Jackie and I have birded in many of our state parks, and one of the most unusual is found near Glen Rose in central Texas.
There are some unusual birds, such as the black-capped vireo and the golden-cheeke warbler; but what makes the park so different are the tracks in the rocks in the bottom of the Paluxy River.
The tracks were discovered in 1908; and although there has been some question of their authenticity, they remain a tourist attraction. They sure looked real to me, and I would not like to meet whoever or whatever made them.
The more than 1,500-acre park is located a few miles from Glen Rose, a little city with a lot of attractions. In the summer from the front gate you might see northern bobwhite, killdeer, greater roadrunner, dickcissel and eastern meadowlark. The riparian habitat along the river will produce both blue and green herons, along with yellow-billed cuckoos, belted kingfishers and yellow-breasted chat. Winter birds include mallards, green-winged teals and gadwall ducks.
Winter birds also include the golden-crowned kinglet, hermit thrush, and spotted towhee, along with Vesper, Savannah, Leconte’s, fox, song, Lincoln’s, white-throated, white-crowned and Harris sparrows.
The highlight of the trip is the two specialty birds — the black-capped vireo and the golden-cheeked warbler. You can usually find the vireo in Longhorn Pasture, across the river from the dinosaur tracks. The warbler is seen in the spring on the Denio Creek Trail which is accessible from the Cedar Brake Trail.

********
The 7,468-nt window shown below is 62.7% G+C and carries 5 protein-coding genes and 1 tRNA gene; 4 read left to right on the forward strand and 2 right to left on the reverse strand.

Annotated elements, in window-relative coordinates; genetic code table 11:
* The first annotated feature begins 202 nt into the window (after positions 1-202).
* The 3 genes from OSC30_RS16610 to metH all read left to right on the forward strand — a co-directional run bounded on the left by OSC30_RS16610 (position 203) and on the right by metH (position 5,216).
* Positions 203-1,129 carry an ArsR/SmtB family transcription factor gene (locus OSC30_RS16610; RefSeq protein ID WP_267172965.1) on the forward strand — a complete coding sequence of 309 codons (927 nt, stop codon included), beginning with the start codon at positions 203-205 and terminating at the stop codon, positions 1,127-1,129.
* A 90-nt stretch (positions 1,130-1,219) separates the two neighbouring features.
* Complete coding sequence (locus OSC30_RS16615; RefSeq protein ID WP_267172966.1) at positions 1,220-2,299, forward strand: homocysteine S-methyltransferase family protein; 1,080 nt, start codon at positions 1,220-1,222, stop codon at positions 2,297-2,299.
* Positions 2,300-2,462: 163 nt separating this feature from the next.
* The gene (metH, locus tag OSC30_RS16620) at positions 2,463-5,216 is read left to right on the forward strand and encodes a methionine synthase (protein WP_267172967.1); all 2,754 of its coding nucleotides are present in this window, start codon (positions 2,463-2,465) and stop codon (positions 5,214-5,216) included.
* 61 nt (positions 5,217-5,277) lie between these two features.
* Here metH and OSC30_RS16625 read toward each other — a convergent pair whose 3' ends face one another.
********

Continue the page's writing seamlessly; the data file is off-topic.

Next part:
If you want to see more than birds, make reservations to visit the Fossil Rim Wildlife Center where you drive through and see up close and personal such endangered species as white rhino, cheetah, and Grevy’s zebra.
There is also a birding trail, but I wouldn’t advise getting out of the car where the cheetahs are displayed.
We were so impressed with the park on our first visit, we took our grandchildren back and went through it again.
Jackie rolled down her window about half-way and got kissed by a giraffe. She said he was a better kisser than me. She told me the same thing about most of the boys in Farmington, Mo., High School right after we got married 68 years ago.
Boswell is a Greenville resident and author whose birding column is syndicated. Contact him at email@example.com.